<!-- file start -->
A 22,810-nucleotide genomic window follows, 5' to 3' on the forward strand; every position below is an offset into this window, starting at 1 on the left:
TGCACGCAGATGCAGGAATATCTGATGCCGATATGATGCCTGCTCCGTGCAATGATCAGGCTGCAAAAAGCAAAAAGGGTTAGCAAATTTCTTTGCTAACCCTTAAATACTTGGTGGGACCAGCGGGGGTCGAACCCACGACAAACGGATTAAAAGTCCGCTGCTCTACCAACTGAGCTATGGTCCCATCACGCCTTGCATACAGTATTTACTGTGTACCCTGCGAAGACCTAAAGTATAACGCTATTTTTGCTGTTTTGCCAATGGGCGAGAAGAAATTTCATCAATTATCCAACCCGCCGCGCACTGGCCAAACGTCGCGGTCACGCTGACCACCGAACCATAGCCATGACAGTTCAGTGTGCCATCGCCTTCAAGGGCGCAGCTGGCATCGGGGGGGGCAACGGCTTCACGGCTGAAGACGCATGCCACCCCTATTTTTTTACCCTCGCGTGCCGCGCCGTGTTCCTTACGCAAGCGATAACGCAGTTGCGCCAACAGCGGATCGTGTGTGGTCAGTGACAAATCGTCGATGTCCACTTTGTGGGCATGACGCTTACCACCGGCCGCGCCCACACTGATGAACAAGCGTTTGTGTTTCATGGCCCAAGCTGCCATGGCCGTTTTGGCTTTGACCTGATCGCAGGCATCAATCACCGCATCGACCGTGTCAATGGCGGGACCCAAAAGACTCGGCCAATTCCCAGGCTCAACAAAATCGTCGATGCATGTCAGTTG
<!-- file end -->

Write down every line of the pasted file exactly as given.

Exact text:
A 22,810-nucleotide genomic window follows, 5' to 3' on the forward strand; every position below is an offset into this window, starting at 1 on the left:
TGCACGCAGATGCAGGAATATCTGATGCCGATATGATGCCTGCTCCGTGCAATGATCAGGCTGCAAAAAGCAAAAAGGGTTAGCAAATTTCTTTGCTAACCCTTAAATACTTGGTGGGACCAGCGGGGGTCGAACCCACGACAAACGGATTAAAAGTCCGCTGCTCTACCAACTGAGCTATGGTCCCATCACGCCTTGCATACAGTATTTACTGTGTACCCTGCGAAGACCTAAAGTATAACGCTATTTTTGCTGTTTTGCCAATGGGCGAGAAGAAATTTCATCAATTATCCAACCCGCCGCGCACTGGCCAAACGTCGCGGTCACGCTGACCACCGAACCATAGCCATGACAGTTCAGTGTGCCATCGCCTTCAAGGGCGCAGCTGGCATCGGGGGGGGCAACGGCTTCACGGCTGAAGACGCATGCCACCCCTATTTTTTTACCCTCGCGTGCCGCGCCGTGTTCCTTACGCAAGCGATAACGCAGTTGCGCCAACAGCGGATCGTGTGTGGTCAGTGACAAATCGTCGATGTCCACTTTGTGGGCATGACGCTTACCACCGGCCGCGCCCACACTGATGAACAAGCGTTTGTGTTTCATGGCCCAAGCTGCCATGGCCGTTTTGGCTTTGACCTGATCGCAGGCATCAATCACCGCATCGACCGTGTCAATGGCGGGACCCAAAAGACTCGGCCAATTCCCAGGCTCAACAAAATCGTCGATGCATGTCAGTTG